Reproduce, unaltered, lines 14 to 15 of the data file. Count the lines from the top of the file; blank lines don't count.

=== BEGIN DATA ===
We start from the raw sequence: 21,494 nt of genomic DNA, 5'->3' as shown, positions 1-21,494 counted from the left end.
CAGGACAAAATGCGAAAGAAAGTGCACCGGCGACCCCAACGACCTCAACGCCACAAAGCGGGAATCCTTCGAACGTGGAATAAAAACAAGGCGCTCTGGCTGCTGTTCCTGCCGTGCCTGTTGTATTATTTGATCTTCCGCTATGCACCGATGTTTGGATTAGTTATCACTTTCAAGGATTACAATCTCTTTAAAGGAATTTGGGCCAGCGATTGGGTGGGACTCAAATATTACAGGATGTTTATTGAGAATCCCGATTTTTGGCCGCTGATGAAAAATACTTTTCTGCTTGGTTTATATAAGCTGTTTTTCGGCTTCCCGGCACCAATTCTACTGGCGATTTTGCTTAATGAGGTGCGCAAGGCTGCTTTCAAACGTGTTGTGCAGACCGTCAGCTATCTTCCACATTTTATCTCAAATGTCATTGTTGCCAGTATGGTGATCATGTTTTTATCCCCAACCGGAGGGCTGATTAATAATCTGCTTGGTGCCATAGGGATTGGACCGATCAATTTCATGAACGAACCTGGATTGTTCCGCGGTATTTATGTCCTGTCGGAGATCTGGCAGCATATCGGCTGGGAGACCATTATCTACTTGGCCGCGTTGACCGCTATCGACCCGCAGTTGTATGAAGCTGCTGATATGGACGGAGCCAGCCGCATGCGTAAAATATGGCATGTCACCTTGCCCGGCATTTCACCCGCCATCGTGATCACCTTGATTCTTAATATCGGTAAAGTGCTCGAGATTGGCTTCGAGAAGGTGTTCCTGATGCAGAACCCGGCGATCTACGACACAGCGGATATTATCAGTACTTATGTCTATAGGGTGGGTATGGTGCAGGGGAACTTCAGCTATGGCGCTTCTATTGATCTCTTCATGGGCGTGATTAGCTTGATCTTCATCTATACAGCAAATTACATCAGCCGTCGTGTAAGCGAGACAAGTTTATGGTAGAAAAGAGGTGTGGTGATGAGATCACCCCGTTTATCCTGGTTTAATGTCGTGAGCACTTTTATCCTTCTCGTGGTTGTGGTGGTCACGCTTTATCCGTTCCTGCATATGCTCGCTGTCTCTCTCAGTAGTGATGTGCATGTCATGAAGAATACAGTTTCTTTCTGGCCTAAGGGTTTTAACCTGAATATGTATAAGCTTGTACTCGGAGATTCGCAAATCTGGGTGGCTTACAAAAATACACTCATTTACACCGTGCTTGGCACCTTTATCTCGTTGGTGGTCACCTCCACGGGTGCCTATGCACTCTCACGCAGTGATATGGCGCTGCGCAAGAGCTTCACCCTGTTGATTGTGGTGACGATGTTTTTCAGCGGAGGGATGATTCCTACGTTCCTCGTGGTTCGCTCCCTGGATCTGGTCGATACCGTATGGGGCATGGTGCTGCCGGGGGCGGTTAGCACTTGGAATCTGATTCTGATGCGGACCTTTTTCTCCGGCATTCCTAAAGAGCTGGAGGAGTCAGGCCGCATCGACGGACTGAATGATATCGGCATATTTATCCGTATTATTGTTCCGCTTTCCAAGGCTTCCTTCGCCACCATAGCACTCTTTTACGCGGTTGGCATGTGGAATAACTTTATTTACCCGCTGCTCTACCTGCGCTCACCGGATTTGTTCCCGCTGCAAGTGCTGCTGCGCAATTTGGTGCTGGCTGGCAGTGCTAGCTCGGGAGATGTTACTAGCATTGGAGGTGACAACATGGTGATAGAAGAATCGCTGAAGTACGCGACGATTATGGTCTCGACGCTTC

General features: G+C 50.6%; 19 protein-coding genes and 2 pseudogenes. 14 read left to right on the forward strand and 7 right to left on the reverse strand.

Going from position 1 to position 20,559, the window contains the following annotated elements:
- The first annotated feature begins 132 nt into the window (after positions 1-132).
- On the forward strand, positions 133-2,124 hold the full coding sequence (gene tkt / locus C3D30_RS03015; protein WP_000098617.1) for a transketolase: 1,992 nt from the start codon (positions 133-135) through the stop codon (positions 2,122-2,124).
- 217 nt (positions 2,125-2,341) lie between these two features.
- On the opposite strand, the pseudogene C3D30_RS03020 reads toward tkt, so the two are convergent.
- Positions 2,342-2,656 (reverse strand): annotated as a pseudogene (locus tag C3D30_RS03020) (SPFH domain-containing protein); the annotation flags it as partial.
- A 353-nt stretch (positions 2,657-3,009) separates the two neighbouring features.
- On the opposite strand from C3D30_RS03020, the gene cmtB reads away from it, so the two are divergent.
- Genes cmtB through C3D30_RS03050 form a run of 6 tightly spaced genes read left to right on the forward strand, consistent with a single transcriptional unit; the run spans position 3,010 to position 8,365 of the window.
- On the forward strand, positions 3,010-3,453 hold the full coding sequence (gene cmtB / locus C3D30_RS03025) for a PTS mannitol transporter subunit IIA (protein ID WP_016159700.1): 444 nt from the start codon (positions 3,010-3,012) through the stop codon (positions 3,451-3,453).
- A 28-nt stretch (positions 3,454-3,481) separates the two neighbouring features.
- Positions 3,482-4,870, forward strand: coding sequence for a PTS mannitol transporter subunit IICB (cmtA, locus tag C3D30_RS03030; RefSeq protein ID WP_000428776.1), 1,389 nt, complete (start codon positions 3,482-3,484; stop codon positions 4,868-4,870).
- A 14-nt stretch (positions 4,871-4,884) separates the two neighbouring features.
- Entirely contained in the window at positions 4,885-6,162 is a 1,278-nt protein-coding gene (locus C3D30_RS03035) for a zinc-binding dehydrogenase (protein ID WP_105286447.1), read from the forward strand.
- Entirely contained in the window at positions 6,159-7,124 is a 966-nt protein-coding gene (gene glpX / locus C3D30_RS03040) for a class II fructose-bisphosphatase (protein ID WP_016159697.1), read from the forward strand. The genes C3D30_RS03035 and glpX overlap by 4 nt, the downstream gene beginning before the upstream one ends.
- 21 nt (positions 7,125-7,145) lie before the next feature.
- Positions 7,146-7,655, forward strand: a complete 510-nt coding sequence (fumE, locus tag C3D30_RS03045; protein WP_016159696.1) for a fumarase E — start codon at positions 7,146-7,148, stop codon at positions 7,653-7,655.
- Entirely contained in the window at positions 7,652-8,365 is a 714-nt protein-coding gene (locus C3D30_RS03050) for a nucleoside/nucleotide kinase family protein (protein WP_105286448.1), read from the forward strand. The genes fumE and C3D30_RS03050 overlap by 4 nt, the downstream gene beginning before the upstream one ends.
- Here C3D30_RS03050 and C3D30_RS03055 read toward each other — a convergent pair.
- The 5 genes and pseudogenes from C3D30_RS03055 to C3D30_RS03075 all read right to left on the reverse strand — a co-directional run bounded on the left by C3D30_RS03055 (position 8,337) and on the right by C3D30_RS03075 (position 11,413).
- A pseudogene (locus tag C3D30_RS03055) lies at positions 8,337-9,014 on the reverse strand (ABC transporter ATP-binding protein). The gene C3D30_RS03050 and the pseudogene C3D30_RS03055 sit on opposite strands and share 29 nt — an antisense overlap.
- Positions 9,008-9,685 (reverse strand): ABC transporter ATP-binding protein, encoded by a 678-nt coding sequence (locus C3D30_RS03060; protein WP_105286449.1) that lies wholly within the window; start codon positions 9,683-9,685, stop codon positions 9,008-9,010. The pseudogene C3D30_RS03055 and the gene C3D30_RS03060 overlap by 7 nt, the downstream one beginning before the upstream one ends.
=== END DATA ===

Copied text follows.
- A 28-nt stretch (positions 3,454-3,481) separates the two neighbouring features.
- Positions 3,482-4,870, forward strand: coding sequence for a PTS mannitol transporter subunit IICB (cmtA, locus tag C3D30_RS03030; RefSeq protein ID WP_000428776.1), 1,389 nt, complete (start codon positions 3,482-3,484; stop codon positions 4,868-4,870).